The Vienna Singverein cheek to cheek with the Pittsburgh Symphony
With the sound of the cheers for Mahler’s Symphony No. 2 “Resurrection”
still in the ears, the Pittsburgh Symphony’s first-ever, week-long residency is in its last few hours. The Mozart Requiem
on Thursday, and the Friday and Saturday Mahler concerts, were all full houses, virtually sold out, with standees packed in at the back on the main floor.
Last night, there was a short post-concert session to patch up any untoward noises for the recording. I ran into our wonderful former Classical QED intern, Elizabeth Shribman, who has been working in Europe with the Prague Symphony Orchestra. She brought a friend to the concert – and a Terrible Towel. I enjoyed potato soup with FM Angels, Tom and Jamee Todd. Jamee has been working with Robert Boudreau to find a buyer for the American Wind Symphony’s Louis Khan-designed floating home, Point Counterpoint II. It’ill set you back $1.5 million, but you’ll sail on a unique bit of music and nautical history.
Nurses listen as Penny Brill and Adam Liu perform for kids
Violist Penny Brill listens to kids through a translator
Friday afternoon, I joined violist Penny Brill and cellist Adam Liu for a visit to the oldest and largest children’s research hospital in Vienna, St. Anna’s. Penny is nationally recognized in the field of music therapy. She played for a group of young leukemia patients. The hour-long concert was webcast to all the patient rooms. It was a totally positive experience. There is a spirit of hope that progress ins being made on the medical front with children’s diseases. The hospital’s Medical Director, Dr. Wolfgang Holter, was warm, cheerful, and kind. They had prepared very carefully for the visit, and made their guests feels special. There were notices of the concert on the walls everywhere.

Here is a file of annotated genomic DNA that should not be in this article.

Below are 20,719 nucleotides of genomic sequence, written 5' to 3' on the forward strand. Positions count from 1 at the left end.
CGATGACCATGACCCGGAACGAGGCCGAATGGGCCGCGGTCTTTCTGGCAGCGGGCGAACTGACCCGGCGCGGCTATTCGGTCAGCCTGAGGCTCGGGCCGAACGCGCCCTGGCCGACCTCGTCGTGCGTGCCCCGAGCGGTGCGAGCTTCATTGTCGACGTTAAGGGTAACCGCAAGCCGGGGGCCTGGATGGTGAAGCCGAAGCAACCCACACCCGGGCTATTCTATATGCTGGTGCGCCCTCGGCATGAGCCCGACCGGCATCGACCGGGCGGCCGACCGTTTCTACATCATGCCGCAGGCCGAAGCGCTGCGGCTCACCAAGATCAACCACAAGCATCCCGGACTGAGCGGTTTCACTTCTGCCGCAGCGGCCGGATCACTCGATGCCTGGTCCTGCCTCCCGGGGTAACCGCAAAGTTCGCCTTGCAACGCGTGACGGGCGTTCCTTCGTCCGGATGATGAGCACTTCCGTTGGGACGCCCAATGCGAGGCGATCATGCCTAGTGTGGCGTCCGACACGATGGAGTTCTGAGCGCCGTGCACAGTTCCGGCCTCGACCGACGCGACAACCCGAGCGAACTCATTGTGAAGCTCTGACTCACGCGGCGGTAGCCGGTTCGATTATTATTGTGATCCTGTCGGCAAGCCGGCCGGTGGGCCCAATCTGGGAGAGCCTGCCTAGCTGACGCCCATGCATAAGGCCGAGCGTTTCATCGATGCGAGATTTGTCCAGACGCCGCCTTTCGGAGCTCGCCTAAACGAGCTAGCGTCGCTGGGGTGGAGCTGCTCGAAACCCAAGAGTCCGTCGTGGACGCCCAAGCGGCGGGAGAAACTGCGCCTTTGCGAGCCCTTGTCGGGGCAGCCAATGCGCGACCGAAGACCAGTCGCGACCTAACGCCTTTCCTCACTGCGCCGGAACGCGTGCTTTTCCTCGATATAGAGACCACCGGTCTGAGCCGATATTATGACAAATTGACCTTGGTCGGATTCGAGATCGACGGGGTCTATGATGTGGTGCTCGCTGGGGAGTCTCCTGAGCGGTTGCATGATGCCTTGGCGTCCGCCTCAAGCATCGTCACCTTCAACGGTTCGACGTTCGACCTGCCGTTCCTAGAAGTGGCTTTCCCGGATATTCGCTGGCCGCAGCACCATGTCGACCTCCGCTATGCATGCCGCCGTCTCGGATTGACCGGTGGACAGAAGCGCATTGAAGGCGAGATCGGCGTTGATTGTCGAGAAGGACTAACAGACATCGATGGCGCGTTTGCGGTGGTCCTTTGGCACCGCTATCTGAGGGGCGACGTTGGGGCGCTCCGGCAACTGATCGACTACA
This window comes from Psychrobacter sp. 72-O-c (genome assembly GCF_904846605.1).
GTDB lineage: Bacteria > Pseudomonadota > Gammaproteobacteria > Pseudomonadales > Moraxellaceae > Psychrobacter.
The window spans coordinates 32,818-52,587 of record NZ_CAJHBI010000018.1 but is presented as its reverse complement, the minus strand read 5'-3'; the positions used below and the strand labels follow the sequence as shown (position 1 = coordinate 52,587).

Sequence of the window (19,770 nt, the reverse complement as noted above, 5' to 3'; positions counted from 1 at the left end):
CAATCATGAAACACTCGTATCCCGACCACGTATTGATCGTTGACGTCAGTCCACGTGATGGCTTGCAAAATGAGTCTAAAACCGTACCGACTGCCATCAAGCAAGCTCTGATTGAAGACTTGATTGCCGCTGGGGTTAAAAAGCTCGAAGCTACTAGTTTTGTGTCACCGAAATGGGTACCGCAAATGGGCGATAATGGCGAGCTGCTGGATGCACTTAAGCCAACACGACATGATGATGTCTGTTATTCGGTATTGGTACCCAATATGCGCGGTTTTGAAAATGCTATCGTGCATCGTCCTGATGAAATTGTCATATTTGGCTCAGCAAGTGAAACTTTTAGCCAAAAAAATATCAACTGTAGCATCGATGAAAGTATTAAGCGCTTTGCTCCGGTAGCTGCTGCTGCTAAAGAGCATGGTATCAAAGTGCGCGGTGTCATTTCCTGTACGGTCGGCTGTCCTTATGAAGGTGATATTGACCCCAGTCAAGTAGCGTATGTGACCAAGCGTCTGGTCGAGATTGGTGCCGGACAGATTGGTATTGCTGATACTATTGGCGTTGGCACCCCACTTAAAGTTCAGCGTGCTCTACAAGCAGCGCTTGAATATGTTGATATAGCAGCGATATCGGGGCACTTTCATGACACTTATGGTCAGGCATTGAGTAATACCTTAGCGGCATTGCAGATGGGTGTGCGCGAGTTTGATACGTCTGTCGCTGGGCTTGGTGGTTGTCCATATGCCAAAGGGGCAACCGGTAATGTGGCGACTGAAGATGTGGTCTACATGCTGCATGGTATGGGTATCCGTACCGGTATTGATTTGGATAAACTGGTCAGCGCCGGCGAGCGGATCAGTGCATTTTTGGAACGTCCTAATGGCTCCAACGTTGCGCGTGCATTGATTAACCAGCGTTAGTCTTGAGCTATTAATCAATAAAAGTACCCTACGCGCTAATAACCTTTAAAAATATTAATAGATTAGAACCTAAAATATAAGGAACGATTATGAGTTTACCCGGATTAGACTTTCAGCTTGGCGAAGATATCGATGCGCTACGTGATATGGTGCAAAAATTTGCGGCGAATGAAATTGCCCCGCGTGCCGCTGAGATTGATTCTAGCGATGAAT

We had a complete tour of the hospital. There had been a Halloween party the night before. The hospital was under construction, but everything smelled fresh and sparkled with cheerful kids’ art. The nurses all had a happy look. St Anna already does work with music for therapy. The visit was a good reminder of the importance of service to the community.
I took a quick trip to the house in the Viennese suburb of Baden, where Beethoven wrote his Ninth Symphony. It has been carefully preserved, and escaped damage during WWII. We stopped at the Holy Cross Monastery and heard the monks chant at noon. Then, a visit to Mayerling, and its chapel remembering Archduke Rudolph and what must have been a murder-suicide with his girlfriend.
30 CDs of Maazel
Yesterday I hit the EMI Austria store which has a large display of Christmas CDs. It’s also a spot where you can buy concert tickets for a wide range of events including Eric Clapton, Diana Krall, Die Toten Hosen, and many others.
You can buy a 40 CD set of reading of Goethe, or a 30 CD set of Lorin Maazel’s recordings, including several made at Heinz Hall: The Saint-Saëns Organ Symphony, Respighi’s The Pines of Rome, and Grofe’s Grand Canyon Suite.
I found violist Paul Silver and cellist Michael Lipman at Vienna’s version of the Pittsburgh Strip District, the Naschmarkt. It is a bustling scene with a giant Flohmarkt, or flea market, at the end of all the restaurants and vegetables. I was tempted by the records but I managed to restrain myself. Plus I was carrying my purchases from the EMI store including Andre Previn’s 10 CD set for the amazing bargain of 10 Euros, and a video of Lorin’s Maazel’s Ring Without Words made in Berlin.
Café at the Hotel Sacher
Bob Dylan’s Tempest
was on the wall. I was tempted by a Christmas collection that had a special feature. Pressing a button on the package causes Christmas lights to flash and a phrase from Jingle Bells to play.
I visited café after café. The smoky hot Hawelka, The Museum, the Trasnewski.